Co-founder and CEO of popular US trading app Robinhood Vladimir Tenev has been absolutely roasted on national television after his company restricted trading of GamStop shares during this week’s wild growth.

To put it simply, Robinhood is a super easy trading app that a whole lot of regular folk (in the US – it’s not available in Aus) use to trade stocks. So naturally, they’ve found themselves at the centre of the GameStop situation because everybody has hopped on board to make a quick trade.

The whole situation is a hot, hot mess, so if you’re not already familiar with what’s going on, I’d suggest reading this handy explainer we wrote yesterday that sums it up so simply that even a five-year-old could comprehend it.

So basically, throughout all of this stock exchange bullshit, those fun little trading apps like Robinhood have been having an absolute field day because a bunch of regular folk like you and I have been trying to cash in on that sweet, sweet money.

That’s totally fine and isn’t the problem here. The problem is that – in the midst of everything that happened yesterday – Robinhood restricted customers ability to purchase GameStop shares, which essentially gave the big guys (hedge funds) the ability to yeet out before the stock price grew even higher.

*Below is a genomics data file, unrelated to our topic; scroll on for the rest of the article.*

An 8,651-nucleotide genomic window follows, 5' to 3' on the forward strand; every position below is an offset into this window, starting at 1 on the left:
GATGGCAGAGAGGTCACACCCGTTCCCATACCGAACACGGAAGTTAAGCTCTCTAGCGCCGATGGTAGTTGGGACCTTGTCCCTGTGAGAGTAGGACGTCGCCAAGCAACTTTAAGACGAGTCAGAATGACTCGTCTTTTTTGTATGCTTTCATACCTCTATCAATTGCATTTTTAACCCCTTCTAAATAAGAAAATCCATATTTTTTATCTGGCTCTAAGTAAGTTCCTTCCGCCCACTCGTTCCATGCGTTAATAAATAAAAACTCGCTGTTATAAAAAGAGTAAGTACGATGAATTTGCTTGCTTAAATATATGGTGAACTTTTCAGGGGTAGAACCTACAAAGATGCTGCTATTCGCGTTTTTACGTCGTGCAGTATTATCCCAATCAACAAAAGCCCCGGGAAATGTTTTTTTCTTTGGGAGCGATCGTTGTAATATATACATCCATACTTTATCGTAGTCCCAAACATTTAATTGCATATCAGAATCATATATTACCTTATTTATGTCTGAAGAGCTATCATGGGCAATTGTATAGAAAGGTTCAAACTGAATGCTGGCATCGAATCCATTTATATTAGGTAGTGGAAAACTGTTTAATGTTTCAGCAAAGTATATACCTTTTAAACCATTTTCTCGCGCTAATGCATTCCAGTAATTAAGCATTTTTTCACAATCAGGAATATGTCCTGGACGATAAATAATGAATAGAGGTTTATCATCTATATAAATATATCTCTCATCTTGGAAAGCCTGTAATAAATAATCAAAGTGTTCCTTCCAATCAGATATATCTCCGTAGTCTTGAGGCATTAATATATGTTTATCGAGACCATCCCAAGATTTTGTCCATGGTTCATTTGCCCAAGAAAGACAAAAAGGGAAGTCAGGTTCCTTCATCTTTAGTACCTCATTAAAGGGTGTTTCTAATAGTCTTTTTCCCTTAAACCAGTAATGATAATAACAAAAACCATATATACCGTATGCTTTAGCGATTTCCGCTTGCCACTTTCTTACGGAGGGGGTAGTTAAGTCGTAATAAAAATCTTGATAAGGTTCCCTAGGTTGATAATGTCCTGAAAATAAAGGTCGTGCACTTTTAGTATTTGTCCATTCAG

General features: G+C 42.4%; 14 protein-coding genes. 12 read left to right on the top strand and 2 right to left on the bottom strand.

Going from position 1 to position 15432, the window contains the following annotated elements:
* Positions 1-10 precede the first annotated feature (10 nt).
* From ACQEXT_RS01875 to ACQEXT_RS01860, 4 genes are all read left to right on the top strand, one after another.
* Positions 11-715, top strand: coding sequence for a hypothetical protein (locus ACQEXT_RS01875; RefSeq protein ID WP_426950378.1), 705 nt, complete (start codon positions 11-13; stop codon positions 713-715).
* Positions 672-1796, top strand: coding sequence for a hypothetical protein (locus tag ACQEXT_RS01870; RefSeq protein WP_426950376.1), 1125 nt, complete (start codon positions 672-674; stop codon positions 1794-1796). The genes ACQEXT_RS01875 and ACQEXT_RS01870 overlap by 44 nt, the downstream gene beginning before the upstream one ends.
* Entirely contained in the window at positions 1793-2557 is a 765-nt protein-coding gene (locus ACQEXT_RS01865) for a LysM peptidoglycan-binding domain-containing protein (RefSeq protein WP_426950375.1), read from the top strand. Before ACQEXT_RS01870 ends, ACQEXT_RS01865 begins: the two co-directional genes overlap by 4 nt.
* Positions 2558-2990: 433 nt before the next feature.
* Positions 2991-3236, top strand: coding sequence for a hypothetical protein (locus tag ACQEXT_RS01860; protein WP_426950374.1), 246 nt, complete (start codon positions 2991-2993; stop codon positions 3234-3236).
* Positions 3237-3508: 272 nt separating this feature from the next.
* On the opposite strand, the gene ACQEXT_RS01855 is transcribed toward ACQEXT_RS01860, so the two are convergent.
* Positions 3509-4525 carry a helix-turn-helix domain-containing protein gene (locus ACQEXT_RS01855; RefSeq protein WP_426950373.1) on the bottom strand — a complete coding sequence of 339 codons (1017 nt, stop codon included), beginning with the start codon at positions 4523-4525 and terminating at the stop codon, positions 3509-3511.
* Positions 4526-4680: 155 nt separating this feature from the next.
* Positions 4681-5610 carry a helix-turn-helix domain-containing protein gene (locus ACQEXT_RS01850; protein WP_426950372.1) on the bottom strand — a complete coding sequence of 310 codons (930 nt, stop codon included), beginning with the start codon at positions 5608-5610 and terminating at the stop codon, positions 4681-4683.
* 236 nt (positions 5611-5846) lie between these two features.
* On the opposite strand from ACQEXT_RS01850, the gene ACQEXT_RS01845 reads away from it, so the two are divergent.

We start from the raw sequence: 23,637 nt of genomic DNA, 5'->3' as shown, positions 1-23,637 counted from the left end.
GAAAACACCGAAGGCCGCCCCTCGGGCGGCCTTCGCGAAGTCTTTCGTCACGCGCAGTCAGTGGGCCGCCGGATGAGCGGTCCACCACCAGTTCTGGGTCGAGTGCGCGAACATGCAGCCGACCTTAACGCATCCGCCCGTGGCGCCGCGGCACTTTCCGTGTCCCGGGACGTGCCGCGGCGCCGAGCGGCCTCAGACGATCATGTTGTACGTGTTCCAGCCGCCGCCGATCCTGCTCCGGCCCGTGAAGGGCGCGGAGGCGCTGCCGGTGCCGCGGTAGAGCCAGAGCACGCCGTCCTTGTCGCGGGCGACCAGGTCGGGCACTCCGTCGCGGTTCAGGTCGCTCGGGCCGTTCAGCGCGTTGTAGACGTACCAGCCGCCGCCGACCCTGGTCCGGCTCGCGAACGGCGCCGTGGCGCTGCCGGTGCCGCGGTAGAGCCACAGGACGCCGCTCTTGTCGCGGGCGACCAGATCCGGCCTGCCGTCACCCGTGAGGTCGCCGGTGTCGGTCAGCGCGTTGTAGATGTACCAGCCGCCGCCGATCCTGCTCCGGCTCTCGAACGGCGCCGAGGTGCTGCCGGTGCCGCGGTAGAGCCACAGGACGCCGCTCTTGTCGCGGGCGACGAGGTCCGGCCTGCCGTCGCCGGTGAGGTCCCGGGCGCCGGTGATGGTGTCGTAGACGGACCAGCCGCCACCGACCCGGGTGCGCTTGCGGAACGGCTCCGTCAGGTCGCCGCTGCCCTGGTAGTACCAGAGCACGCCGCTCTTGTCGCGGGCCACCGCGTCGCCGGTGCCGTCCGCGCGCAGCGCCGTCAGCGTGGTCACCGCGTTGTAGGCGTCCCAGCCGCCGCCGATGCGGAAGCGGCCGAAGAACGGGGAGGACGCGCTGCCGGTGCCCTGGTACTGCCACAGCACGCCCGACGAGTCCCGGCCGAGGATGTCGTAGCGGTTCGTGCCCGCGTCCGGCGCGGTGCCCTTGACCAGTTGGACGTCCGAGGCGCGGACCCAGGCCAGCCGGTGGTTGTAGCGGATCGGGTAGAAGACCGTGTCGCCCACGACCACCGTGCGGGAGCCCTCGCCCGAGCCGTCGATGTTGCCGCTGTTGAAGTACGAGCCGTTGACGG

Obviously, people could still purchase the shares elsewhere, so it didn’t completely halt the situation, but considering Robinhood is a huge leader in retail trading for regular folk, it made a significant difference.

The situation has grown so dire that even the New York State Attorney General is investigating the company.

So after having his ass handed to him on social media for the last 24 hours, Vlad hopped on Bloomberg TV to answer some questions.

The whole interview basically just involved Tenev dancing around the important questions and asserting that he “only” stopped the purchasing of stocks, not the selling – which is still, uhh… sorta a huge deal.

However, he made it *crystal* clear that Robinhood was number one on the app store amid all of this stock madness, which is… not something I’d be boasting about right now.

He also made a point of saying that the decision to halt purchasing was that of Robinhood alone, and was not something he was told to do by a hedge fund or bigger company.

At this point – if you’ve been following the situation – you’re probably thinking that it’s pretty ironic how a man who founded a company named Robinhood doesn’t *really* seem to be doing much for the poor.

And you’re not alone in that thought, with Bloomberg host Emily Chang straight-up telling him that he’s more like the Sheriff of Nottingham (aka the bad guy in the story) than he is Robin Hood.

Oooft.

vladimir tenev

But it’s not just the Sheriff of Nottingham that the founder and CEO has been likened to.

We have… Dracula.

Vlad the self impaler.

*checks notes*, *checks notes again* uhh…. Vladimir Putin

But my personal fave is… wait for it… “a shitty vampire.”

The whole situation is rapidly evolving right now, with allegations that Tenev was working closely with Citadel (a major hedge fund) to make the call to halt stock purchasing.

However, both Tenev and a representative for Citadel have denied these claims, which goes to show just how messy the whole situation is, and will continue to be for the coming days.

The situation is also being reviewed by the New York State Attorney General.

At the time of publishing, Gamestop shares are unable to be purchased via Robinhood.